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Lifting the Fog for DoD

To succeed in meeting its mission, Defense personnel must maintain constant situational awareness. Warfighters in the field, as well as command support staff, must constantly synthesize a vast and ever-growing volume of information collected from soldiers, surveillance, networks, adversaries and more to make real-time decisions.

The problem is that – even for an agency as large as the DoD – there simply isn’t enough time or manpower to manually sift through that expansive, rapidly flowing quantity of unstructured data. Instead, the department must seek technologies to automate and expedite the collection and synthesis of real-time information.

“For the Defense Department, using both artificial intelligence and machine learning can help automate the process of clearing the fog of war faster than our opposition,” said Mike Colson, Solutions Architect for Amazon Web Services (AWS).

Machine learning applies business logic to complex and often unstructured datasets, while AI executes decisions based on the outcomes of that logic. Together, AI and machine learning can give the DoD a significant competitive advantage, enabling field and command staff to make quick decisions.

Consider how terrain analysis could be transformed with the use of AI. Rather than dedicating multiple analysts to manually analyzing hours of footage to detect risks or targets, AI could automatically scan all images as they’re received in real time, detect anomalies in surveillance footage and alert Defense personnel to the most actionable data. Staff would no longer have to worry about data analysis. Instead, they could focus on quickly making a decision to move forward.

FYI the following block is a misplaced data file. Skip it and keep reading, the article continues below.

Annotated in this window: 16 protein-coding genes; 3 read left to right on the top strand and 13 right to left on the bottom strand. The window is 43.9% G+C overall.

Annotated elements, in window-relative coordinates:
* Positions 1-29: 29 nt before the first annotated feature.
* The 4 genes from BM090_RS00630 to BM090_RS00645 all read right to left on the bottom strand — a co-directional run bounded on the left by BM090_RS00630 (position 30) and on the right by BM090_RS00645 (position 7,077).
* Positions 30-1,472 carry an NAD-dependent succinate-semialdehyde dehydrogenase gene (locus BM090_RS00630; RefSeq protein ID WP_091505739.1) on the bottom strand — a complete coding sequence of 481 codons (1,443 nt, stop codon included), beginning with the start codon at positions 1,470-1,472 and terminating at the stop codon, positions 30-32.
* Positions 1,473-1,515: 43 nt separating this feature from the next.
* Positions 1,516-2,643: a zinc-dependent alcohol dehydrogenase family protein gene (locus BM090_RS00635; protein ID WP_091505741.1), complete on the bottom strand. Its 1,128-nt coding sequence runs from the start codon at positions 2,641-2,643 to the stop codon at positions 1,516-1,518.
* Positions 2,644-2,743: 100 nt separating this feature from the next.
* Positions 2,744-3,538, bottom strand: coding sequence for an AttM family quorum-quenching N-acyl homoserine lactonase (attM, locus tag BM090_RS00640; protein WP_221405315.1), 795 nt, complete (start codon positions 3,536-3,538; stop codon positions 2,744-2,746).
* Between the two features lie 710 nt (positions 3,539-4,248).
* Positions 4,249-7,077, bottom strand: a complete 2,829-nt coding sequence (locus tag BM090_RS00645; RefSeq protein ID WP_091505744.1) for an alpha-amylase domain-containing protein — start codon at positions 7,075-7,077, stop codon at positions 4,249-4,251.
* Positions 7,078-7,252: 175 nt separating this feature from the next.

That’s just one example. Colson said AI could have the same impact on any number of Defense operations, including increasing the efficiency of refueling missions, providing safer travel routes for soldiers in the field, enabling predictive maintenance on equipment, improving HR operations and even strengthening Defense network traffic against cybersecurity risks.

But to leverage AI and machine learning, DoD must first consider the IT infrastructure and platforms it leverages. While AI provides significant advantages, it can be challenging to adopt without the right computing and development resources to enable it. Many government agencies, however, still struggle with legacy and outdated IT infrastructures.

That’s why a trusted and robust cloud infrastructure is a critical component of the DoD’s journey to AI and machine learning.

Alone, cloud can dramatically improve the way DoD leverages information resources. Cloud minimizes labor and maintenance costs associated with traditional hardware-based legacy technologies. Additionally, it scales as new demands are placed on DoD networks, supplying additional compute resources and expanding the edge of the network.

As the DoD seeks ways to leverage AI, cloud becomes a true game-changer. Cloud provides the resources to maintain performance as vast amounts of data are collected, stored and analyzed. And with a robust cloud environment, developers can quickly create and train new AI and machine learning applications to synthesize new datasets and create new insights.

Most importantly, cloud can extend computing power to the tactical edge. Data from even the most remote locations and battlefields can constantly be collected, given the ability of cloud to extend networks. Then, that data can be automatically synthesized in the field or at an offsite command center via AI applications. Ultimately, cloud can enable the warfighter to access and act on a constant stream of actionable insights.

To learn more about the application of machine learning in Defense organizations, read out latest Market Trends Report, Supporting Today’s Warfighter With Machine Learning and the Cloud.

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